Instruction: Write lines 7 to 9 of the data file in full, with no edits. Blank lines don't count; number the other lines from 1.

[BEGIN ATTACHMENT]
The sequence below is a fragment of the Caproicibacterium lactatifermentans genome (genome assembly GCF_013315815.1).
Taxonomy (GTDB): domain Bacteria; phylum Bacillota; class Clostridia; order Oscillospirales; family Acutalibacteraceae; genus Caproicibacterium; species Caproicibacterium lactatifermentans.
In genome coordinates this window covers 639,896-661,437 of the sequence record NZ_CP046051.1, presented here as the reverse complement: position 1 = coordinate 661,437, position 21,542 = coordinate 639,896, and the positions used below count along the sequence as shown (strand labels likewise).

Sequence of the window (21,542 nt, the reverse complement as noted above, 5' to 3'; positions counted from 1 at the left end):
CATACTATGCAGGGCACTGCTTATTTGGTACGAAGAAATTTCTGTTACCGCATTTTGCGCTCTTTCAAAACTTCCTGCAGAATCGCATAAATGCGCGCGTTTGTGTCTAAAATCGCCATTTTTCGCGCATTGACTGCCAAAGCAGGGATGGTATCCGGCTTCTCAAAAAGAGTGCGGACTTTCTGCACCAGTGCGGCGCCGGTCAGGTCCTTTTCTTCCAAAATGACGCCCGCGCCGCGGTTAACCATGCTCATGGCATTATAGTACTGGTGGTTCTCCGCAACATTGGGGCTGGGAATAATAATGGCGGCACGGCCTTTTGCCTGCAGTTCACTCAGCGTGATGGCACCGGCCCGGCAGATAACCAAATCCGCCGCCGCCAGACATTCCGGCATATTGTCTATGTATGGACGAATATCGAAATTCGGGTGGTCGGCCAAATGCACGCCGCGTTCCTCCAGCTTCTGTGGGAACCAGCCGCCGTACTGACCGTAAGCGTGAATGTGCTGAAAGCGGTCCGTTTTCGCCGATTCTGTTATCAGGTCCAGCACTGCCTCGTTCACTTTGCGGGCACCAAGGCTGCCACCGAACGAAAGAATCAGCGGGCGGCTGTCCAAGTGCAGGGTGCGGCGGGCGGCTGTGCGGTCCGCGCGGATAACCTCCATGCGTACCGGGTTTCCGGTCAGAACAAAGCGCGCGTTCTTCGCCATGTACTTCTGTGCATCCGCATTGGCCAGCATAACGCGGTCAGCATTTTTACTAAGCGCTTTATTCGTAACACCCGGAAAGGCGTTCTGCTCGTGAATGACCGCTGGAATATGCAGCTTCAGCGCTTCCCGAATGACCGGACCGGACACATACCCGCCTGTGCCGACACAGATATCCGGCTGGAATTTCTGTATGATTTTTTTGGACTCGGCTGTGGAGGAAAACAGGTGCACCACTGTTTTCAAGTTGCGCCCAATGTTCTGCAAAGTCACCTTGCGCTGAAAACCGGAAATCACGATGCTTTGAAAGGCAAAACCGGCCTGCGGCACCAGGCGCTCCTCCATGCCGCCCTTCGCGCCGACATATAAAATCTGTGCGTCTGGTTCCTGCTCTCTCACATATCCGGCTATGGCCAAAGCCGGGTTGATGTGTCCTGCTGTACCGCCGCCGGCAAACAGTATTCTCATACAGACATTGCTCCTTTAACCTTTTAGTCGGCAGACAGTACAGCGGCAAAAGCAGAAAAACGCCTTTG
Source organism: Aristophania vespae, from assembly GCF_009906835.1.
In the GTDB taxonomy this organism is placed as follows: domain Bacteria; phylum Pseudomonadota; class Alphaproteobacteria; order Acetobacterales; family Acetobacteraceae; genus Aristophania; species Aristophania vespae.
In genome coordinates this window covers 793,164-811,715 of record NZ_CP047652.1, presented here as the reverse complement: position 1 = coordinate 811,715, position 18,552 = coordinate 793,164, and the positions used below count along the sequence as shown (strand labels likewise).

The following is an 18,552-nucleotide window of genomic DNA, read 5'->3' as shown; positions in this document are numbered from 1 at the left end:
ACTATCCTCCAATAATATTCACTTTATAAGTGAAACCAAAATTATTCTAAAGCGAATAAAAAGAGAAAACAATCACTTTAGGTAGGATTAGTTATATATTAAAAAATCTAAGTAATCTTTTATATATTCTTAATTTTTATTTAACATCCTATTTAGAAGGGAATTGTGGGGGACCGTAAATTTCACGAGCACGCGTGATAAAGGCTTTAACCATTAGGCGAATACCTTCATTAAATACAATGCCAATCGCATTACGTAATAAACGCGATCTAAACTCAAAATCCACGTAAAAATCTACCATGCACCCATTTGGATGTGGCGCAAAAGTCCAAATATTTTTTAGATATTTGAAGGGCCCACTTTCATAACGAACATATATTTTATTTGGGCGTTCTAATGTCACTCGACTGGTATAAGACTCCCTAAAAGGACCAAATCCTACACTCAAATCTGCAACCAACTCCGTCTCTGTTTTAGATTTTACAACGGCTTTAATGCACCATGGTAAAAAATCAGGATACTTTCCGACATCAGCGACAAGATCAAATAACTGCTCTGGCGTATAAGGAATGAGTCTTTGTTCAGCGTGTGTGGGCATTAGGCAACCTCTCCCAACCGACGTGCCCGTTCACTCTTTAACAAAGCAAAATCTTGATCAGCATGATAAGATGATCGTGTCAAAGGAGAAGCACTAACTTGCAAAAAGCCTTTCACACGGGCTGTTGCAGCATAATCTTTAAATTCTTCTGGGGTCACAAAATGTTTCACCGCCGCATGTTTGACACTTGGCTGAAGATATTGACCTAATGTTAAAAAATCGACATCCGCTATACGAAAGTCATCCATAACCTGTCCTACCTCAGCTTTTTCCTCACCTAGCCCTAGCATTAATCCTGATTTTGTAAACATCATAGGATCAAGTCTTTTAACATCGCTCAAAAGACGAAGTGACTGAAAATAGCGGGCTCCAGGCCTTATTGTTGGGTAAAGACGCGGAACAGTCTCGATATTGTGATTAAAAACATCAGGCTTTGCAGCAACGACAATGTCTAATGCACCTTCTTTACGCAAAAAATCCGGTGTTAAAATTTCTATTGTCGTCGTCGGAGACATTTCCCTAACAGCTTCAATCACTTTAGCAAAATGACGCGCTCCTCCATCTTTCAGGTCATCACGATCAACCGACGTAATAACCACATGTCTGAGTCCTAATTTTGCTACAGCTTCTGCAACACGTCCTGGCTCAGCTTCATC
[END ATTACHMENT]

In the GTDB taxonomy this organism is placed as follows: domain Bacteria; phylum Pseudomonadota; class Alphaproteobacteria; order Acetobacterales; family Acetobacteraceae; genus Aristophania; species Aristophania vespae.
In genome coordinates this window covers 793,164-811,715 of record NZ_CP047652.1, presented here as the reverse complement: position 1 = coordinate 811,715, position 18,552 = coordinate 793,164, and the positions used below count along the sequence as shown (strand labels likewise).

The following is an 18,552-nucleotide window of genomic DNA, read 5'->3' as shown; positions in this document are numbered from 1 at the left end: